Free iOS app Vine, which allows users to share short GIF-style video clips on the service’s own news feed and with other social networks, launched on 24 January. It was already the tenth most downloaded free iOS app in the UK at the time of writing (29 January), according to analytics service App Annie.
UK brands including Asos, Southampton FC, Tate, Betfair and Topshop are amongst the companies that have experimented with the app to date. However, many of the use cases so far – which have included stop-gap animation, speed drawing or simple six-second shots – have been one-offs and the creative is less slick than their other above the line creative output.
Animal welfare charity Dogs Trust has posted two Vine videos to date and is monitoring their effectiveness via a call to action text donation code in one video and a link to a digital job ad in another.
Laurier Nicas Alder, the charity’s digital marketing officer, says Dogs Trust wanted to post its message out while people were still talking about the app in its early days but recognises while its brand had the opportunity to be flexible, many others will need to take time to talk about how they will work Vine into their wider social media strategies.
As well as some early PR for being a front-runner, an advantage for brands trialling Vine now is that there are no limitations on editing and post-production that exist when producing other video because the film is shot inside the app, according to Martin Belam, founder of digital consultancy Emblem and former user experience lead at The Guardian.
He adds: “It should be impossible to blow a £50,000 budget on a viral that doesn’t actually go viral. The fact that it had to be done in-app lends an authenticity to it because the brand has access to exactly the same technology as the consumer.”
Vine adds an extra layer of storytelling to Twitter, which previous 140-character tweets sometimes restricts. Kristin Brewe, chair of the IAB’s social media council warns individuals will likely be very protective of this highly shared community.
“[Vine users and Twitter followers] would likely welcome something from a brand that spoke to their interests, but not so much a cutaway of a TV ad focusing on the last seconds of call-to-action,” she adds.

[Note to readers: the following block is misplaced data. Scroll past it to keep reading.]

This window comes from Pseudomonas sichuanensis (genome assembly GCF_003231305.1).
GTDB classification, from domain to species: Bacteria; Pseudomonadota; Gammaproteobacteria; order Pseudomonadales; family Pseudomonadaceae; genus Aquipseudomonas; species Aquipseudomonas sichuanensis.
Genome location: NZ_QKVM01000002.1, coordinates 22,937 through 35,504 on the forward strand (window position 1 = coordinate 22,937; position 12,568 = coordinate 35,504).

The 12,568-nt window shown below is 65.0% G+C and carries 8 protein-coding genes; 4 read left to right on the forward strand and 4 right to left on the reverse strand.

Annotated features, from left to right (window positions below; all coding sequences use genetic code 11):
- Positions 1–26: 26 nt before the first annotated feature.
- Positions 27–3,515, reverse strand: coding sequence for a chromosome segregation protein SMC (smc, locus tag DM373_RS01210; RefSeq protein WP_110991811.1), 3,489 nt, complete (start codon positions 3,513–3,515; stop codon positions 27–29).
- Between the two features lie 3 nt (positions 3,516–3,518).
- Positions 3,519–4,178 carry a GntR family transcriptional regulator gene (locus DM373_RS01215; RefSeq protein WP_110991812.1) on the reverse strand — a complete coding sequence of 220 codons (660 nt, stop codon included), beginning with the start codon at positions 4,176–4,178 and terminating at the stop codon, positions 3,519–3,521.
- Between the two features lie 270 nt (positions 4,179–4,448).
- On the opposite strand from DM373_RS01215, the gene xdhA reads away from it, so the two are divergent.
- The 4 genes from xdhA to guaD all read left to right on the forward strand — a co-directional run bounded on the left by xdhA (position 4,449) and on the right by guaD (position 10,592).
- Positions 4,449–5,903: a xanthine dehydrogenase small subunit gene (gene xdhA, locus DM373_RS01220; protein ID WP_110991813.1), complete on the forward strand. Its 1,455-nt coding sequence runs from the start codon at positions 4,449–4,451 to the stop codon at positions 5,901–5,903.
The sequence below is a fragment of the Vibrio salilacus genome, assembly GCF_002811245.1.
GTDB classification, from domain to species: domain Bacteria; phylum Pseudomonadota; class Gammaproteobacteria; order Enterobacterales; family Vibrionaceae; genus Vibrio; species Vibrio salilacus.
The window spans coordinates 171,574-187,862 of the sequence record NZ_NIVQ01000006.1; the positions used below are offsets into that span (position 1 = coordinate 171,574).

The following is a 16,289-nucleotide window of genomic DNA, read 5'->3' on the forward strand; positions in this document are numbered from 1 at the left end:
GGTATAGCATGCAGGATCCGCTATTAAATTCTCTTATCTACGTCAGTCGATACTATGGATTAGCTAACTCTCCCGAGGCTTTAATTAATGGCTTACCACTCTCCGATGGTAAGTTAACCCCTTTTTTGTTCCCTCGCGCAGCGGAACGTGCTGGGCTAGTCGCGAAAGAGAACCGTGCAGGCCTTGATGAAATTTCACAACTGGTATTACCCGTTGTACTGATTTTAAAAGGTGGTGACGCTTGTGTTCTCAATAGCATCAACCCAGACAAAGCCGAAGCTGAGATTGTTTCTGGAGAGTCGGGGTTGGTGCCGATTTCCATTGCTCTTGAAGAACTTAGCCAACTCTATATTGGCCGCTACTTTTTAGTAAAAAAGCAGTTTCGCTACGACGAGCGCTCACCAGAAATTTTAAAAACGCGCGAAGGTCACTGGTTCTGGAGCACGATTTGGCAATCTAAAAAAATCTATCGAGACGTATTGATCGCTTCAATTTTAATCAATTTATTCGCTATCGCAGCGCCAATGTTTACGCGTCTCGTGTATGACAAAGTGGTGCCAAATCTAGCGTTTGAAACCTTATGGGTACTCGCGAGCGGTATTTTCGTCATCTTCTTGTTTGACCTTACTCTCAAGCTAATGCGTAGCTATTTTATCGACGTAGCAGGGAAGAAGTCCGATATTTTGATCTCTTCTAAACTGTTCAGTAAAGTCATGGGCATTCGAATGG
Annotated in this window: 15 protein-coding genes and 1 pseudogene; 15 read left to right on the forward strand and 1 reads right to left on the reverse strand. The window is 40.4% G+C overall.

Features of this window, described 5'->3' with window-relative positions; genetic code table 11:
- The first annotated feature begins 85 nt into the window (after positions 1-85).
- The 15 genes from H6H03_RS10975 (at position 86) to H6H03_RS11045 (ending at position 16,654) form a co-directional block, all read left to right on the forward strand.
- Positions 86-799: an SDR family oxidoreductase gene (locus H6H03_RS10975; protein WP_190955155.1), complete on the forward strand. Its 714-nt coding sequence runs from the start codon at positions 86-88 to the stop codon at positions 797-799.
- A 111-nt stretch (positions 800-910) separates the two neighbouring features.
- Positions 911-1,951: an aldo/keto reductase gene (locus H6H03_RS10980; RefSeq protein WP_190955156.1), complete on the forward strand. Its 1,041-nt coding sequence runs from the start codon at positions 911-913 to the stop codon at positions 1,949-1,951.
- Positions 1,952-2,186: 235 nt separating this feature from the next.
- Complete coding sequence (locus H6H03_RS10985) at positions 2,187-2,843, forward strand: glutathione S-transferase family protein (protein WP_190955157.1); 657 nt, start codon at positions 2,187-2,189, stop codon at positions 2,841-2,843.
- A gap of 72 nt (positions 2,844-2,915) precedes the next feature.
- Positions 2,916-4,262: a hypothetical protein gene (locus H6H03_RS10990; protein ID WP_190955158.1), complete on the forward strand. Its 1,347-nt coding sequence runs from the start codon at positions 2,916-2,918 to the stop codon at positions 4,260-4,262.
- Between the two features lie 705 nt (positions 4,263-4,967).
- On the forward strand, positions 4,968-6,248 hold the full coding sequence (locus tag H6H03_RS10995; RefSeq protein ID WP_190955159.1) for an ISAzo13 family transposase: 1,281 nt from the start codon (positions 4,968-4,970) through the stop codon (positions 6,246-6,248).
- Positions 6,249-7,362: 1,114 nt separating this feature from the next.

Paul Armstrong, head of social at Mindshare, it will not be long before creative shops even start working on mini episodic content – although he advises brands, as with all new services, to carefully review the terms of service, objectives and copyright law before launching straight into Vine campaigns.
Vine also offers an opportunity to extend user engagement on Twitter into user generated content (UGC). Birmingham City FC created a Vine on 25 January featuring many of its players answering a question and invited its followers to tweet what they thought the question was, for example.
Amy Kean, head of consumer innovation at Havas Media, says Vine could give UGC a revival: “Vine should make UGC a lot more appealing and accessible. In the past, the idea of shooting your own video and going to the trouble of uploading it on a dedicated website – like P&G brand Pantene’s “upload your swoosh” – seemed so laborious and often content you upload to a Facebook app can get easily lost.”
Early adopter brands did face being associated – if only by juxtaposition – with more explicit user generated content however, as Vine quickly became a hub for pornographic videos.
It has caused embarrassment for Twitter which was forced to apologise to users on 28 January after a hardcore video, tagged #porn and #nsfwvine, appeared as an “editor’s pick” on its homepage.
The influx of x-rated clips prompted Twitter to go on to ban searches for explicit content on the app and deleting users who posted pornographic content on the all-ages service.